Pubdate: Tue, 12 Mar 2013
Source: Guelph Mercury (CN ON)
Copyright: 2013 New York Times
Authors: Fernando Henrique Cardoso and Ruth Dreifuss
Note: Fernando Henrique Cardoso, a former president of Brazil, is 
chair of the Global Commission on Drug Policy. Ruth Dreifuss, a 
former president of Switzerland and minister of home affairs, a 
member of the commission. (The New York Times)
Page 7


This week, representatives from many nations are gathering at the 
annual meeting of the United Nations Commission on Narcotic Drugs in 
Vienna to determine the appropriate course of the international 
response to illicit drugs.

Delegates will debate multiple resolutions while ignoring a truth 
that goes to the core of current drug policy: human rights abuses in 
the war on drugs are widespread and systematic.

Consider these numbers: Hundreds of thousands of people locked in 
detention centres and subject to violent punishments. Millions 
imprisoned. Hundreds hanged, shot or beheaded. Tens of thousands 
killed by government forces and non-state actors. Thousands beaten 
and abused to extract information, and abused in government or 
private "treatment" centres. Millions denied life-saving medicines. 
These are alarming figures, but campaigns to address them have been 
slow and drug control has received little attention from the 
mainstream human rights movement.

This is a perfect storm for people who use drugs, especially those 
experiencing dependency, and those involved in the drug trade, 
whether growers, couriers or sellers. When people are dehumanized we 
know from experience that abuses against them are more likely. We 
know also that those abuses are less likely to be addressed because 
fewer people care.

The UN Office on Drugs and Crime recently described what it saw as 
the fallout of the war on drugs. A system seems to have been created, 
the agency said, in which people who use drugs are pushed to the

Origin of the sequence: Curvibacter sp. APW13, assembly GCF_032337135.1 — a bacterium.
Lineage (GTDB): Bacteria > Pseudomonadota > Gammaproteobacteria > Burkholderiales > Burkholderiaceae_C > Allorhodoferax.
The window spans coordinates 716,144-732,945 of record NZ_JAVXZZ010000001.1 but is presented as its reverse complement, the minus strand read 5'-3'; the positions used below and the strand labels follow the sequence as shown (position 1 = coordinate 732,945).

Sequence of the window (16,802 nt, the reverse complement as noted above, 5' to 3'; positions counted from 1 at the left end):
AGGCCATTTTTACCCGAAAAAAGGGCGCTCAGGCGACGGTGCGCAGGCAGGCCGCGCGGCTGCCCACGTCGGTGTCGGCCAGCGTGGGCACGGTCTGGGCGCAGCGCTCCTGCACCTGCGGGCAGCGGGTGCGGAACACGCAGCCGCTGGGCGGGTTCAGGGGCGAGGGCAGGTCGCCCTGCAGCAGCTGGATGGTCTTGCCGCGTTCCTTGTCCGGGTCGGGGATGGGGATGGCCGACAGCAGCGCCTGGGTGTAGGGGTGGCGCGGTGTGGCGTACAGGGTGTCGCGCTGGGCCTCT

margins of society. What the agency failed to note, and which is 
clear to those of us involved in harm reduction and drug law reform, 
is that these people's human rights have also been marginalized and 
are too easily ignored.

The UN's International Narcotics Control Board has refused to condemn 
torture or "any atrocity" carried out in the name of drug control, 
claiming it was not its mandate to do so. This is both shocking and 
contradictory: oversight of international drug control treaties is 
the control board's very mission.

Late last year, despite the evidence before it, the UN Committee 
against Torture failed to condemn the widespread abuse of people who 
use drugs in the Russian Federation. In Russia, drug users are 
routinely cramped into large numbers in one room in woeful 
conditions, with inadequate food, often tied to beds for periods of 
up to 24 hours. Those singled out as troublemakers are injected with 
haloperidol, which causes muscular spasms and spinal pain, and often 
are tortured and beaten to force confessions. Requests for medical 
assistance often results in more beatings.

While tolerating such abuses, the Russian government continues, 
inexcusably, to prohibit the prescription of oral methadone treatment 
to people who are injecting heroin or other opioids, fuelling the 
H.I.V. epidemic and risks of overdose.

In a new report to the Human Rights Council, the UN Special 
Rapporteur on Torture condemned abuses against drug users in 
detention centres across Asia and called for them to be shut down. 
But far more attention is needed. Just as we now view the war on 
terror through a human rights lens, we need to see drug control as a 
human rights concern. We need to acknowledge that not only are human 
rights abuses in the war on drugs widespread, but that they are 
systemic. They are an inevitable result of what governments do when 
they set repressive and unrealistic goals to eliminate supply and 
demand for widely available commodities and exhibit zero tolerance 
for human behaviour.

A systemic problem demands systemic change.

Recently, a UN General Assembly special session on drugs was 
announced for 2016. It is a chance to look again at the drug control 
system. This time, human rights must be at the forefront.

As we move toward 2016 and this important review, it is time for the 
human rights movement to take a leading role in calling for an end to 
the war on drugs and the development of drug policies that advance 
rather than degrade human rights.
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MAP posted-by: Jay Bergstrom